View details for PubMedID 30939410

  • Modified ketogenic diets in adults with refractory epilepsy: Efficacious improvements in seizure frequency, seizure severity, and quality of life. Epilepsy & behavior : E&B Roehl, K., Falco-Walter, J., Ouyang, B., Balabanov, A. 2019

    Abstract

    OBJECTIVE: This study evaluates the efficacy of a modified ketogenic diet (MKD) on seizure frequency, severity, and quality of life (QOL), as well as potential complications of MKD therapy among adults with drug-resistant epilepsy (DRE).METHODS: Changes in seizure frequency, severity, QOL, and side effects were retrospectively examined among adults, ≥17 years of age, with DRE (≥2 antiepileptic drugs [AEDs]), after 3 months of MKD therapy. Attention was paid to medication or vagus nerve stimulator (VNS) changes as well to evaluate potential confounders.RESULTS: A total of 60% (n = 33) of the 55 individuals reported ≥50% seizure frequency improvement, 42 (76%) reported improvement in seizure severity, and 48 (87%) reported improvement in QOL. More patients following a modified ketogenic diet - 15 g net carbohydrate daily (MKD-15) (95%) compared with a MKD-50 (69%) reported improvement in QOL (p = 0.02). Weight among the entire sample declined from 77.5 (20) kg to 73.9 (19.0) kg (p < 0.0001), and total cholesterol (TC), low density lipoprotein (LDL), and total cholesterol:high density lipoprotein (TC:HDL) increased significantly (p = 0.03, p = 0.04, and p = 0.02, respectively). Free carnitine values were available for a select number of patients, 26 (47%) at baseline, and 7 (13%) at follow-up, of which 8 (31%) at baseline, and 2 (29%) at follow-up had carnitine deficiency (<25 nmol/mL). Constipation was noted in 5 patients (9%), and no kidney stones were reported during the study period. There were no statistical differences in number or dose changes for AED or VNS during the study period.SIGNIFICANCE: Modified ketogenic diet therapies reduce seizure frequency and severity and improve QOL among adults with DRE with few side effects outside of weight loss, a desired outcome among many adults with DRE. More restrictive MKDs may offer improved seizure severity and QOL. Modified ketogenic diet therapy increases LDL cholesterol, which may be cardioprotective if related to an increase in LDL particle size with high saturated fat intake; however, more research is needed examining LDL particle size changes among those receiving MKD therapy.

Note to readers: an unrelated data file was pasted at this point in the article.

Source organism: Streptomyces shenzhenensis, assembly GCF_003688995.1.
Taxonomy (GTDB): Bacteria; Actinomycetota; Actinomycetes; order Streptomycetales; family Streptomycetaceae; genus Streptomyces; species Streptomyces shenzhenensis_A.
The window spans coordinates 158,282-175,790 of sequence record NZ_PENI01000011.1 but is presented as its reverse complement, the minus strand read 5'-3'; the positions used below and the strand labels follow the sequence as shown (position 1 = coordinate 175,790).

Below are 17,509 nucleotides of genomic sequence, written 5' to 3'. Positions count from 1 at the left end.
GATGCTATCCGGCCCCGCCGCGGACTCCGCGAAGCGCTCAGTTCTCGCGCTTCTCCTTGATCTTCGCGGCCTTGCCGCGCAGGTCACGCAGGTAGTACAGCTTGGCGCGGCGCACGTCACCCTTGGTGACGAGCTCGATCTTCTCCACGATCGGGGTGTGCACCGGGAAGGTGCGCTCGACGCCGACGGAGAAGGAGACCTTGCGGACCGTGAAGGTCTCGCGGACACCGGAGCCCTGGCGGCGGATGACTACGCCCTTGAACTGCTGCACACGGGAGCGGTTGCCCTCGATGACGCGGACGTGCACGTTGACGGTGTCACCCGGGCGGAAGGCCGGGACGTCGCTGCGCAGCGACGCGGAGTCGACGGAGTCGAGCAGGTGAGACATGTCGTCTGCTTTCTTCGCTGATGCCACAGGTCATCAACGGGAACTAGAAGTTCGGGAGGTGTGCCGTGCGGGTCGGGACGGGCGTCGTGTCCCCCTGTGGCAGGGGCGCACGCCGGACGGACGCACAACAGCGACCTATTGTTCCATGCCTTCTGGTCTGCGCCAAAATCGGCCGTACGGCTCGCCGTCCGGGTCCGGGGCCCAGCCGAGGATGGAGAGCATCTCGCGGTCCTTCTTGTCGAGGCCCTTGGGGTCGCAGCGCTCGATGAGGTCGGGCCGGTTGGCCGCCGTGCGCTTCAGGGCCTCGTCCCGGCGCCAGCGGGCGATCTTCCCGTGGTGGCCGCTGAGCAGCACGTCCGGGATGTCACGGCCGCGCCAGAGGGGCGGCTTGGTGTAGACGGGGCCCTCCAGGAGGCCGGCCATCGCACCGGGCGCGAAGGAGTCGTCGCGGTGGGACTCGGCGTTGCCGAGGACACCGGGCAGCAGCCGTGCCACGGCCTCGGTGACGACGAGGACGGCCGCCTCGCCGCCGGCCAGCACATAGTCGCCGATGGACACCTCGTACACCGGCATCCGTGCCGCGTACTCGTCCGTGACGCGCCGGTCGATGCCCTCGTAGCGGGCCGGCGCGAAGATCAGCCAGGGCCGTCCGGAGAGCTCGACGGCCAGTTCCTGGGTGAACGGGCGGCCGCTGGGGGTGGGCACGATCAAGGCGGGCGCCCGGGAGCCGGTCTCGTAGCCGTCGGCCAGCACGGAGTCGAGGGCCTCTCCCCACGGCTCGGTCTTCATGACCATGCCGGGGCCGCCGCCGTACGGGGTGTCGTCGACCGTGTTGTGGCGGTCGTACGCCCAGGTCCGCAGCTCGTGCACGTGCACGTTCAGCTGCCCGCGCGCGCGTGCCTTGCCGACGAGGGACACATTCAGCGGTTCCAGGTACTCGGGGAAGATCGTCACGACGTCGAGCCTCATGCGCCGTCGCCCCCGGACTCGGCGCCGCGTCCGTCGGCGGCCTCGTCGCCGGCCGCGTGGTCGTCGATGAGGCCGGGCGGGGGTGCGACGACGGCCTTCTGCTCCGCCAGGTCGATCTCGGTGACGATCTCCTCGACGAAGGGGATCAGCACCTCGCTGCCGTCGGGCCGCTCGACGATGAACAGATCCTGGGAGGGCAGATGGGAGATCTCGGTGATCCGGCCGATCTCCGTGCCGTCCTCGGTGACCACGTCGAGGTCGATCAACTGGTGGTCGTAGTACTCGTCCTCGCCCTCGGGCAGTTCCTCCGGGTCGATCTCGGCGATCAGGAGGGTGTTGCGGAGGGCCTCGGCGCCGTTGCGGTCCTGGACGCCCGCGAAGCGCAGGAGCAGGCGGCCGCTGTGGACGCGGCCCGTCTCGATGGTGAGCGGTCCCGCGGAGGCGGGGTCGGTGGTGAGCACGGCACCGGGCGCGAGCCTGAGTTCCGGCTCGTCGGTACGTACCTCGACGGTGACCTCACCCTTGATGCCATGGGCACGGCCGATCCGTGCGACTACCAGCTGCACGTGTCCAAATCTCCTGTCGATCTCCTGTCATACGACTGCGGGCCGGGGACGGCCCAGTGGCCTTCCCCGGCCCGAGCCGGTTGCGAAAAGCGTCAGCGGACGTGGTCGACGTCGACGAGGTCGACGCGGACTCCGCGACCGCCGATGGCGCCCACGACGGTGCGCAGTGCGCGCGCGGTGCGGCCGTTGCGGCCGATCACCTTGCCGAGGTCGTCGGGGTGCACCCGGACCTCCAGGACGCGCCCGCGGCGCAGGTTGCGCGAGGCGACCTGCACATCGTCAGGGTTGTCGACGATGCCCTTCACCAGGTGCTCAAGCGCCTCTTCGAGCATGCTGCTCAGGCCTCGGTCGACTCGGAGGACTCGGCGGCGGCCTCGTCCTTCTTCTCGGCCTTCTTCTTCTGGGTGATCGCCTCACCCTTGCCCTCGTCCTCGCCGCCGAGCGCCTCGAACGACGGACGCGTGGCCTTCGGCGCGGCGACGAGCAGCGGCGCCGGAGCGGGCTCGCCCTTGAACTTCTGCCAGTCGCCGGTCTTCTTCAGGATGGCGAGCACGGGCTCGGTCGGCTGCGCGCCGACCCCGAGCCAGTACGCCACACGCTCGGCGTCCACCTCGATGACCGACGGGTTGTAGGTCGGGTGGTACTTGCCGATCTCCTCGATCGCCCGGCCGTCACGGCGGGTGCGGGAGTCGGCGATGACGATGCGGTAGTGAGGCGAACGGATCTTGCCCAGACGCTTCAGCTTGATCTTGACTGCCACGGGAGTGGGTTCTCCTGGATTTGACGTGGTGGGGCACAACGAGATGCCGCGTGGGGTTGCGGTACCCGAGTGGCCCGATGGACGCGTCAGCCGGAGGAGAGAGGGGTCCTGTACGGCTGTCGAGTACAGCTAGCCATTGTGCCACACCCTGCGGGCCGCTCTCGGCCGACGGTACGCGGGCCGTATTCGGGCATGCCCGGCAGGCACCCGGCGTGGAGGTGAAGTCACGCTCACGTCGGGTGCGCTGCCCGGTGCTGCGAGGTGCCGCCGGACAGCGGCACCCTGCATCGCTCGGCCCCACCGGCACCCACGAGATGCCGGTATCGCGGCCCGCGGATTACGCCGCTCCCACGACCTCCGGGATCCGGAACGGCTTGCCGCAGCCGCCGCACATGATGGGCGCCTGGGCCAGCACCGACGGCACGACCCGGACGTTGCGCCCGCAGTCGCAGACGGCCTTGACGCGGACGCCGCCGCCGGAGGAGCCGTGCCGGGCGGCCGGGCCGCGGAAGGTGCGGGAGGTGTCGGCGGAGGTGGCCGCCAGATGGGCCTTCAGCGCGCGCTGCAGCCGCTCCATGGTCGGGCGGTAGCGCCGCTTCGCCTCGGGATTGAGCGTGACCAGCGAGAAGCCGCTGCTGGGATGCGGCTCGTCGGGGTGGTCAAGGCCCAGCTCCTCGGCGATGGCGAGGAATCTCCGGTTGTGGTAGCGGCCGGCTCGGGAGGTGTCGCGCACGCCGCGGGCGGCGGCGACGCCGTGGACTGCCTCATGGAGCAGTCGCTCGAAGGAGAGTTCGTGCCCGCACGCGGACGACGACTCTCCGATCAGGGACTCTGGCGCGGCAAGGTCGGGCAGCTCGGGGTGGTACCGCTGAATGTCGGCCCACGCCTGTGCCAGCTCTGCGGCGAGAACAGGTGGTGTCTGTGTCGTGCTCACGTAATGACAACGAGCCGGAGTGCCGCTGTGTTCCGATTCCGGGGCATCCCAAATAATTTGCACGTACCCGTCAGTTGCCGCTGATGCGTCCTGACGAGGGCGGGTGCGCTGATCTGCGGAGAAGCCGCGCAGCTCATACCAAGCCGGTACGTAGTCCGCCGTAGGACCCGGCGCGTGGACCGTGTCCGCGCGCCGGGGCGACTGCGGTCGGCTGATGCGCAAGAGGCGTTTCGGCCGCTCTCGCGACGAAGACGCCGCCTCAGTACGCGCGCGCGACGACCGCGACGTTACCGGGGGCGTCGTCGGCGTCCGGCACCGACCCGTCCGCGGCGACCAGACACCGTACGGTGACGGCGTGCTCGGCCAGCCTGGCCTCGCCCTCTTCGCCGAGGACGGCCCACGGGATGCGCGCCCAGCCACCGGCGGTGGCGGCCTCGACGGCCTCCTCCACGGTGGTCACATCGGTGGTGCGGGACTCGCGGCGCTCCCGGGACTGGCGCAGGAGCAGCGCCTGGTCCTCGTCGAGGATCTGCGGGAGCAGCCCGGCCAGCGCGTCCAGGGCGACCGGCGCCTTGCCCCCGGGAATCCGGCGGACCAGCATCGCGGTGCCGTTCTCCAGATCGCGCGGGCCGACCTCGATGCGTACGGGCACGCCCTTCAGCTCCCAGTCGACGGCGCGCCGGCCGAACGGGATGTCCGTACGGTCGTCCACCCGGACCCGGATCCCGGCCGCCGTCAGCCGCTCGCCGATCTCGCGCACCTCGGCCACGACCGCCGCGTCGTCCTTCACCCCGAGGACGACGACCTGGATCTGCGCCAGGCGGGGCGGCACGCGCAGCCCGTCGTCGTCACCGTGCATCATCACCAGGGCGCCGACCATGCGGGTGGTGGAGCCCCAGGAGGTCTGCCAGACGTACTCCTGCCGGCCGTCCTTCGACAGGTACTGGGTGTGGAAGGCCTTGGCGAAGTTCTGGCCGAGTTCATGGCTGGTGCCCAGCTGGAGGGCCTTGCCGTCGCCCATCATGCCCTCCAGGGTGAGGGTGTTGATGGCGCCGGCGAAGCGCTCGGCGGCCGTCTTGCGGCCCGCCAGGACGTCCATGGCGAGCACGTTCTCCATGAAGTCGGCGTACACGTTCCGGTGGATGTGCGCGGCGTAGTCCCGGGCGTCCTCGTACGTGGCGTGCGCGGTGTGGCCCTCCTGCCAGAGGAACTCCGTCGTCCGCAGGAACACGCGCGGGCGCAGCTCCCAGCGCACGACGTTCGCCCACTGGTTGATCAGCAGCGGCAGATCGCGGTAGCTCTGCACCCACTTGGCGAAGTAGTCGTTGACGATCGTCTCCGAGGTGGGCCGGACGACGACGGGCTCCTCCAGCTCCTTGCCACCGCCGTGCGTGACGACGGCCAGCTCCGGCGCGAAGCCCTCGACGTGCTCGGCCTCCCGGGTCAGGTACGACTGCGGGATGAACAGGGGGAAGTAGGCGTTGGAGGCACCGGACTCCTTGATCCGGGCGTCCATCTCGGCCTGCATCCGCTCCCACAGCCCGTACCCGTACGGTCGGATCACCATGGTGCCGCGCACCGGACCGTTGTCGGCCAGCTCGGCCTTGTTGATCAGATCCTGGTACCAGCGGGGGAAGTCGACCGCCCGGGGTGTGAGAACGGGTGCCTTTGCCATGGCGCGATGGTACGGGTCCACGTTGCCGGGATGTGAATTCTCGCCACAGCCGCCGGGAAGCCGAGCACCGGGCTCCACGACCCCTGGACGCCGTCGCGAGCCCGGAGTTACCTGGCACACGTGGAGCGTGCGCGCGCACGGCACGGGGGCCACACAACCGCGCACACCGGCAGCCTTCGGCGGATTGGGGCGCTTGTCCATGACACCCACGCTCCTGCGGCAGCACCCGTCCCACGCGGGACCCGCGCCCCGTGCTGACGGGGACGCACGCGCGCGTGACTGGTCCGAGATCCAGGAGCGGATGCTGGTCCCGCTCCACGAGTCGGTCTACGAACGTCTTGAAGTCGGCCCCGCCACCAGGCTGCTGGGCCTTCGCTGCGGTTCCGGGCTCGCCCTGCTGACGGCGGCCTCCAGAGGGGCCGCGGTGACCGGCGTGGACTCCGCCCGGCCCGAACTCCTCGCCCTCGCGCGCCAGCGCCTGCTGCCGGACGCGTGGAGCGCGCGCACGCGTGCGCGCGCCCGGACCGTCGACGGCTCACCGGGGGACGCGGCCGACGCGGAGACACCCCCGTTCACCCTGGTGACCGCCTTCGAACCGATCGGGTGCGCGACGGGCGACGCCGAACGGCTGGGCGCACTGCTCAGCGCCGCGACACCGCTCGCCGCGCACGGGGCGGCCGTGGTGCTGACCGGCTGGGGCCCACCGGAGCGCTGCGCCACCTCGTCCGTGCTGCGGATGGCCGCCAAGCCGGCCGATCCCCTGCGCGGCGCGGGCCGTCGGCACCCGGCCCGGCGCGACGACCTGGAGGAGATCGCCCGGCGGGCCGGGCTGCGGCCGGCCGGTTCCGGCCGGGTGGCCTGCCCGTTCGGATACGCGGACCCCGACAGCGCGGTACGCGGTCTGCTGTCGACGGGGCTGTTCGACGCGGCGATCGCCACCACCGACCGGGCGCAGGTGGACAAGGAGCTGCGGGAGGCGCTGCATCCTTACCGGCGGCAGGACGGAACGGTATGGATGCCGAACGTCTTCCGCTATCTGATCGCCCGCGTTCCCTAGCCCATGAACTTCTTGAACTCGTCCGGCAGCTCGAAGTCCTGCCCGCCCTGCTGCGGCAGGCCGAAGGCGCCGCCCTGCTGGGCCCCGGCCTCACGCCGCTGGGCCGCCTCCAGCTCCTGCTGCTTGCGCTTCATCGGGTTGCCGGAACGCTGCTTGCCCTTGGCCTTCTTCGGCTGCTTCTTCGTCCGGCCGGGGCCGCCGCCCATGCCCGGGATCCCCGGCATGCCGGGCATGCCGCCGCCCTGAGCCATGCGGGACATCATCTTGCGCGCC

View details for PubMedID 30867113

  • Do certain subpopulations of adults with drug-resistant epilepsy respond better to modified ketogenic diet treatments? Evaluation based on prior resective surgery, type of epilepsy, imaging abnormalities, and vagal nerve stimulation. Epilepsy & behavior : E&B Falco-Walter, J. J., Roehl, K., Ouyang, B., Balabanov, A. 2019

    Abstract

    OBJECTIVE: Adults with drug-resistant epilepsy (DRE) are among the most challenging to treat. This study assessed whether specific subpopulations of adult patients with refractory epilepsy responded differently to modified ketogenic diet (MKD) therapy.METHODS: Changes in seizure frequency, severity, and quality of life (QOL) were retrospectively analyzed based on pre-MKD surgical history, type of epilepsy, imaging findings, and vagal nerve stimulation (VNS) history among adults, ≥17 years of age, with DRE, receiving MKD therapy for three months. Additionally, particular attention was made to medication and VNS adjustments.RESULTS: Responder rates in seizure frequency, severity, and QOL reported among those with prior surgery were 56%, 75%, and 94%, respectively. Among those with focal epilepsy: 57%, 76%, and 76% had improvements in seizure frequency, seizure severity, and QOL, respectively whereas 83% improvement was seen for all three measures in those with generalized epilepsy. Among those with abnormal imaging: just over 50% reported improvements on all measures. For those with VNS, 53%, 63%, and 95% had improvements in seizure frequency, seizure severity, and QOL, respectively. No statistical differences in seizure frequency, severity, or QOL were noted between groups based on prediet surgical history, seizure type, imaging abnormalities, or VNS history. Compared with expected improvement from medication adjustment alone, significant improvement was seen for all groups; notably, the Z-test for proportions for the surgery group, when compared with placebo responder rates at 20%, was 3.6, p < 0.001.CONCLUSIONS: Modified ketogenic diet therapies are effective in improving seizure frequency, severity, and QOL and may offer the best chance for improvement among those whose seizures have persisted despite surgical intervention and VNS therapy. All types of epilepsy respond to MKDs, and possibly those with generalized epilepsy may respond better.

    View details for DOI 10.1016/j.yebeh.2019.01.010

    View details for PubMedID 30738724

  • The new definition and classification of seizures and epilepsy. Epilepsy research Falco-Walter, J. J., Scheffer, I. E., Fisher, R. S. 2018; 139: 73–79

    Abstract